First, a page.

The ideal situation for me would be to have my own hens, but living right by Chicago and in a townhouse, this just ain't possible.

Not saying I'd eat them... but IDK, this is just my two cents.

Vegans still rock! :)

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 Post subject:
PostPosted: Mon Apr 10, 2006 3:52 pm 
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Elephant

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Shelby wrote:
I'm not affirming or promoting the consumption of eggs, but organic, free-range, cruelty-free eggs aren't that bad.


While eggs can be organic, and 'free-range' (though the latter isn't as "free" or as 'ranging"as most people imagine), it's hard to imagine large numbers of eggs being produced in a cruelty-free way. Even on organic egg farms, I'm sure that once a chicken starts producing less, she is killed rather than allowed to live out her natural life. Perceiving animals not as living beings, but as products or as 'producers' to satisfy human needs may not be 'cruel' per se, but it is lacking in compassion.


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PostPosted: Mon Apr 10, 2006 6:13 pm 
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Rabbit

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endcruelty wrote:
ya while back i told my mom im gonna get a chicken :D then i'd have to get a r00ster too lol .....that'll be fun

plus they're amazing pets :D
http://www.pathtofreedom.com/pathprojec ... kens.shtml


Please don't get a chicken before researching it thoroughly. It's not a small commitment. I believe you need at least six hens per rooster to keep them happy. Plus, chickens live long lives naturally.


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 Post subject:
PostPosted: Mon Apr 10, 2006 8:23 pm 
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I was referring to small-family-owned farms, co-ops, and people who have their own chickens (as pets). I am not endorsing this whatsoever, but it's a LOT better than mass production. What I'm saying is that the majority of people out there will never even consider going vegetarian, let alone vegan. Thus, having them give their money to the "lesser of the two evils" is much better than having them support mass-production. Sometimes, we vegans gotta choose which battles to fight and what is the most feasible fight to fight.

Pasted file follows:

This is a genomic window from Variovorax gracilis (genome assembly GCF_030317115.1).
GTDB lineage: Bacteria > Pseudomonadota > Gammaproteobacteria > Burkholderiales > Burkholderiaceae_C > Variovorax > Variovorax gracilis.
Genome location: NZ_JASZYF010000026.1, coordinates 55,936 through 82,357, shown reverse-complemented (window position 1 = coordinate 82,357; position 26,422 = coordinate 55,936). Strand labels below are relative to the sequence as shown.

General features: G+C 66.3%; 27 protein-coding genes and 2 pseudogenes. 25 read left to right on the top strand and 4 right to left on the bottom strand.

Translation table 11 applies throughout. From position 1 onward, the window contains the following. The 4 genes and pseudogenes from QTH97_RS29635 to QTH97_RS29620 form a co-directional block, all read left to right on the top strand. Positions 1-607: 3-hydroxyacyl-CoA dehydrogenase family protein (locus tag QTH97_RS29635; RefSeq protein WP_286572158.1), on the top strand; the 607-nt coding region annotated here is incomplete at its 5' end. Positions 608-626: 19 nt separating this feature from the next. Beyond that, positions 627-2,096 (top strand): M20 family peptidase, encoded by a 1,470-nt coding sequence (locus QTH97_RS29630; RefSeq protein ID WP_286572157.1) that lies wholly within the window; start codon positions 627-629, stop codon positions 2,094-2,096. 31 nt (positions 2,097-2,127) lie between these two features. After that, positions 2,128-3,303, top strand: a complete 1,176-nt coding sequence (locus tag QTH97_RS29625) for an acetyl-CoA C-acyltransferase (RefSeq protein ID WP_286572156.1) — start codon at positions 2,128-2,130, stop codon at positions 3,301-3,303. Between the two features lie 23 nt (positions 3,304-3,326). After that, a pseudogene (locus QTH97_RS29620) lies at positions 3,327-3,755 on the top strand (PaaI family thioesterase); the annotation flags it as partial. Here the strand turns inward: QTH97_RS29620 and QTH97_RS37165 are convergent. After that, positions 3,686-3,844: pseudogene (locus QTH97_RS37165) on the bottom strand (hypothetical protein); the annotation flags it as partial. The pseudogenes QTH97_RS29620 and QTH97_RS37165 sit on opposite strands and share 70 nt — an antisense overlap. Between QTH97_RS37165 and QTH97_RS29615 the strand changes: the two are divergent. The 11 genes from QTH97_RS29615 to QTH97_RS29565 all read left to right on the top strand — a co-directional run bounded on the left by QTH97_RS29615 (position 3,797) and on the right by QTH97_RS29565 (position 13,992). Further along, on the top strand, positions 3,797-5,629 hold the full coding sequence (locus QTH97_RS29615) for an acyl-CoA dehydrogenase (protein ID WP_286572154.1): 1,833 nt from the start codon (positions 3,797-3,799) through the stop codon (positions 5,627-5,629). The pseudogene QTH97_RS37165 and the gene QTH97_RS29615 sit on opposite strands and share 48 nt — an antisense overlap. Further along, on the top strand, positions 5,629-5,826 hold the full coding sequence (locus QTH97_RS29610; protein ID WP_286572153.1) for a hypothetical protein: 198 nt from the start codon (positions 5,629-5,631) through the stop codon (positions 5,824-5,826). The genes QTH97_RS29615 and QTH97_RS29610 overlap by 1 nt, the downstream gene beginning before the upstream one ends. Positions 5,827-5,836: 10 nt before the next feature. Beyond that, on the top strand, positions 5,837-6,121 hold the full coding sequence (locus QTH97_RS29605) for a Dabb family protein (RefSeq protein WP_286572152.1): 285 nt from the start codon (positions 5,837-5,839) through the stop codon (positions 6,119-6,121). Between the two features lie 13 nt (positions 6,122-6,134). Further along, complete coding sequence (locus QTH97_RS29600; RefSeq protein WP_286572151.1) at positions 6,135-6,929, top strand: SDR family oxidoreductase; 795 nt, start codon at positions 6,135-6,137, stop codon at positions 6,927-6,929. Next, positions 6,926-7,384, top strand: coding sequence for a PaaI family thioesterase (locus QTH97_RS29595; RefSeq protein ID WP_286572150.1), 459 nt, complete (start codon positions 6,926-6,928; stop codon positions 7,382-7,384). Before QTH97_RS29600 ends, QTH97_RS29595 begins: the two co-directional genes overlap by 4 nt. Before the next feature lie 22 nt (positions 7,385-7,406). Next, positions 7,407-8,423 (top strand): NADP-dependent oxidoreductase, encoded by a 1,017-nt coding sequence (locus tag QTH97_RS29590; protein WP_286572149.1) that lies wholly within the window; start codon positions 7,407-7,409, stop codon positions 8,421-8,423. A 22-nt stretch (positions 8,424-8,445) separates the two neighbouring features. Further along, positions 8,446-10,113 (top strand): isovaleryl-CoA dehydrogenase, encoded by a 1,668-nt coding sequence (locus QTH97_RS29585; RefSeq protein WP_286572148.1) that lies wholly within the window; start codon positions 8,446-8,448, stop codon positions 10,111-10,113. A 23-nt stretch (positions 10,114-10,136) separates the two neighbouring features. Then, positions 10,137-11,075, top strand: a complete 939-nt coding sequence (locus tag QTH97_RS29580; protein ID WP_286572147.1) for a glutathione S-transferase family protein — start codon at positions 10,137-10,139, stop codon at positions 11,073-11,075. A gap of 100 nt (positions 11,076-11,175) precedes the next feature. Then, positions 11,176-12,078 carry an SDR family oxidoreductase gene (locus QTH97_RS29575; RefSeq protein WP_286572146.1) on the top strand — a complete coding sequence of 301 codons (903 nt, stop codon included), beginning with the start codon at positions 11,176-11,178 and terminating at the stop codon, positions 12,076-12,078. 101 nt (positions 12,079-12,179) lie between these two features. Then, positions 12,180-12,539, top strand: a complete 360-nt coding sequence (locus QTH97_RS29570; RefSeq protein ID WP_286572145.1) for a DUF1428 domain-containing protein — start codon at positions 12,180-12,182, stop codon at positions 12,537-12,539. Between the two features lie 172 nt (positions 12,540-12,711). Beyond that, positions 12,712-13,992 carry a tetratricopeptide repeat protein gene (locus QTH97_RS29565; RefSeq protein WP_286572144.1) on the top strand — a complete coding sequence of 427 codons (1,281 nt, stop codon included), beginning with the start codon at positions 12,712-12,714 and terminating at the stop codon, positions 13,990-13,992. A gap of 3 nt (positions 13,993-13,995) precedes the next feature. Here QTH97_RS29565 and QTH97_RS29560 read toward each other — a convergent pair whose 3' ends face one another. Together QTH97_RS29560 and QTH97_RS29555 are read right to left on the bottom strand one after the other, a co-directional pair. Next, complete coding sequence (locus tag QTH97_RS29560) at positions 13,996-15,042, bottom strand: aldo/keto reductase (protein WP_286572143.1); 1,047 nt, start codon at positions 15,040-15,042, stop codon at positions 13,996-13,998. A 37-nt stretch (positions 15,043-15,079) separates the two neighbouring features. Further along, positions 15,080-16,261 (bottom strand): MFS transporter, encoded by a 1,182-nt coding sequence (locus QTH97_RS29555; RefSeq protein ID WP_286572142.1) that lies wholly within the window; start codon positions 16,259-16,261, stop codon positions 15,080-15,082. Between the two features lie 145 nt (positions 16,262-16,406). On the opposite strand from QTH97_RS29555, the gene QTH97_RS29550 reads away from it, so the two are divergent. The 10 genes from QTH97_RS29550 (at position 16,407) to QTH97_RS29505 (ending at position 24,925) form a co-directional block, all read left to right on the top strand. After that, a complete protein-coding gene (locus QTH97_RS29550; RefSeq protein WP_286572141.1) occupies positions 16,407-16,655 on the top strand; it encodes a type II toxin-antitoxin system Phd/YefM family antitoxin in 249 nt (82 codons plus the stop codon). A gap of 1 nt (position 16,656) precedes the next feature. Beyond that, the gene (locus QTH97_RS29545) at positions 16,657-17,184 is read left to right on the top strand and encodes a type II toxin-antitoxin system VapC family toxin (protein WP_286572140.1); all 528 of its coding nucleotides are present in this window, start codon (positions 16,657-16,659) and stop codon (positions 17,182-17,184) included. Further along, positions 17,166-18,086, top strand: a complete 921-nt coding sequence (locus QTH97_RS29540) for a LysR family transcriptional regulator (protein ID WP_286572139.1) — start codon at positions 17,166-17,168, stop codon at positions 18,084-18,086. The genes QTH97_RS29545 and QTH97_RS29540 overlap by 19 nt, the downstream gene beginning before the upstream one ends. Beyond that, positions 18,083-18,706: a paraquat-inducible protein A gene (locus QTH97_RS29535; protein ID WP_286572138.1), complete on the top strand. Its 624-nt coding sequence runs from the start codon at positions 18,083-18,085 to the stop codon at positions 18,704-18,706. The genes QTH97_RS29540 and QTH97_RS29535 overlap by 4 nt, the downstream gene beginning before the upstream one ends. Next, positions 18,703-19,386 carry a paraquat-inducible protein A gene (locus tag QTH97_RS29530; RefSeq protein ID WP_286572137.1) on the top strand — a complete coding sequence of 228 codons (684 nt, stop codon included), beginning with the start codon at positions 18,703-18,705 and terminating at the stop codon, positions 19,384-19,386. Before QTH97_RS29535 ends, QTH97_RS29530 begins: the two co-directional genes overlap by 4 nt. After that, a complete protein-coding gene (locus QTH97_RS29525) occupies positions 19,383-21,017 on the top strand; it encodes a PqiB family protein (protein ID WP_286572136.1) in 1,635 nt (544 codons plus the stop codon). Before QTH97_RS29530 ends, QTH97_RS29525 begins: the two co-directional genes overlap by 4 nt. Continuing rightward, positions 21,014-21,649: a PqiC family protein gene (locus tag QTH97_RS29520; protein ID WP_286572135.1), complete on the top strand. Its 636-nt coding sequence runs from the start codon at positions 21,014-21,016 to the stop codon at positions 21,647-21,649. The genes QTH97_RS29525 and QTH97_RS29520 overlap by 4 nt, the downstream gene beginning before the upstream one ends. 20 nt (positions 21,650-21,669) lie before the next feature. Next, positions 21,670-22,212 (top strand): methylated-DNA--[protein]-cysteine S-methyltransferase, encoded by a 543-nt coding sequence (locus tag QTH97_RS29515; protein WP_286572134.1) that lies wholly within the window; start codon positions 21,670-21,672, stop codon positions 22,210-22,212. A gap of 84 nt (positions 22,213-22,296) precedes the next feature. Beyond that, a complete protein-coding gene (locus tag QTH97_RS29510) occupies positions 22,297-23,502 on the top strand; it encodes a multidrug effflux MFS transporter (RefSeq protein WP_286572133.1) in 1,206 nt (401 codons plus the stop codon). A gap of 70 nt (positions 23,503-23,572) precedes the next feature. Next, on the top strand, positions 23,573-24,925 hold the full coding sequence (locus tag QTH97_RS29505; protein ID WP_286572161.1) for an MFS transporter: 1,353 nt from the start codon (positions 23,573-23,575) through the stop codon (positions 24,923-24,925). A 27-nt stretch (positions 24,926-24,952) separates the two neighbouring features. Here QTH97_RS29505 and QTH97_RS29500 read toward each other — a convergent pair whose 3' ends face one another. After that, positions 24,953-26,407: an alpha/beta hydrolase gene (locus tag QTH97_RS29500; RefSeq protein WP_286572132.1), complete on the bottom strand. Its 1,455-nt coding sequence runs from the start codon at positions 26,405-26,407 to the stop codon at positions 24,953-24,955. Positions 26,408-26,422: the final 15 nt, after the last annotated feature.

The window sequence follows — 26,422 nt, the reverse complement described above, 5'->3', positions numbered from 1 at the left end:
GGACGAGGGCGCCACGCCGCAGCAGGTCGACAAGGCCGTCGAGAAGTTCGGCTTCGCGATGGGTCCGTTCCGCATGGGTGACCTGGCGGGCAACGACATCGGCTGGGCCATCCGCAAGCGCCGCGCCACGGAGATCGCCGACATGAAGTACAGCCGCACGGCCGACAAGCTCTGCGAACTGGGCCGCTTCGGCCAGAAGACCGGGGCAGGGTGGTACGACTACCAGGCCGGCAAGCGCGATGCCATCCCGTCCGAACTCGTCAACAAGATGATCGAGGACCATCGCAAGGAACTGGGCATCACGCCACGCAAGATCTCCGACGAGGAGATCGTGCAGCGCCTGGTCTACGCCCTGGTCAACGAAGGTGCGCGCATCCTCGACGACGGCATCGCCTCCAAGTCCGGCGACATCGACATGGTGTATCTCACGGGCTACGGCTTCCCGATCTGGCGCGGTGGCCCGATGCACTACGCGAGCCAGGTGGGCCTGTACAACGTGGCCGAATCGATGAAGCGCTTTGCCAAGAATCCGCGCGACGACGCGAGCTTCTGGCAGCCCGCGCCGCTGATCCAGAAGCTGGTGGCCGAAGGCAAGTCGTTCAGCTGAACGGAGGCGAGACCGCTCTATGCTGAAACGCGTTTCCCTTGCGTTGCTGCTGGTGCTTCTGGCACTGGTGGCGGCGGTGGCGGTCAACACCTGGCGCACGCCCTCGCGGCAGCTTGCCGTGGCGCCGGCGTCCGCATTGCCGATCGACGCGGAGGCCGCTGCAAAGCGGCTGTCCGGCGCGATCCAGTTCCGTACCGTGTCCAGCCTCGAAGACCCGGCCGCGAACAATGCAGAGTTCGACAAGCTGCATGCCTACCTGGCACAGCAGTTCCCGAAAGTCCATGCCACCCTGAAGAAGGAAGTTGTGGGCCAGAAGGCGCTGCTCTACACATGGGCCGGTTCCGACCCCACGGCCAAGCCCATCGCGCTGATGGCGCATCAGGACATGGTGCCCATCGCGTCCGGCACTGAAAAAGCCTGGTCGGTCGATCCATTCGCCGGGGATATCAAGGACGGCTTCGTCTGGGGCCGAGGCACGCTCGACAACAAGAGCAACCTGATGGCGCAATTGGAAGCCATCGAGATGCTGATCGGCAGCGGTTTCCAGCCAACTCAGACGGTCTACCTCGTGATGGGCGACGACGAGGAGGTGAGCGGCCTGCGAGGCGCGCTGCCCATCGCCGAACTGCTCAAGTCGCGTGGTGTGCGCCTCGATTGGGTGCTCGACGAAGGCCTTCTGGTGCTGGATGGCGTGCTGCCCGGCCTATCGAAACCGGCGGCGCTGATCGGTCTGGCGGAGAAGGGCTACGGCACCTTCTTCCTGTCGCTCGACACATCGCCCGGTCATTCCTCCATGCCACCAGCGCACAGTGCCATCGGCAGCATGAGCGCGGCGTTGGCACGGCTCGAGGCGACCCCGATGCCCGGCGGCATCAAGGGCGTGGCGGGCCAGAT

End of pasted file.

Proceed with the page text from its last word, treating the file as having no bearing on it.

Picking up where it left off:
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PostPosted: Mon Apr 10, 2006 10:04 pm 
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Yeah I agree with what Shelby wrote.

The way I see it, there's no sense in worrying about hippies who eat unfertilized eggs left on the ground by cage free hens. I'd rather spend my time tryng to get rid of factory farms

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PostPosted: Tue Apr 11, 2006 3:19 pm 
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Amen to that, Willpeavy!

In a perfect world, we vegans would be easily able to "convert" non-veggies into seeing the "bright side"... however, this is not even close to being reality. Like Willpeavy said, getting rid of factory farms is a much more pertinent goal and something a bit more feasible than trying to get EVERYONE to stop eating a food that humans became conditioned to consume. Just like how we have Pleather and fake suede to replace the evils of leather and suede, organic/free-range/cruelty-free eggs are an alternative to factory farm eggs (I know it's not exactly the same, b/c Pleather doesn't use animals whatsoever, but the O/F-R/C-F eggs are a "better" alternative if someone just cannot give up eggs).

Next task: eliminate puppymills, pollution, circuses, animal testing..... A vegan's work is never done!
:govegan:

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 Post subject:
PostPosted: Thu Apr 13, 2006 12:29 pm 
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Shelby wrote: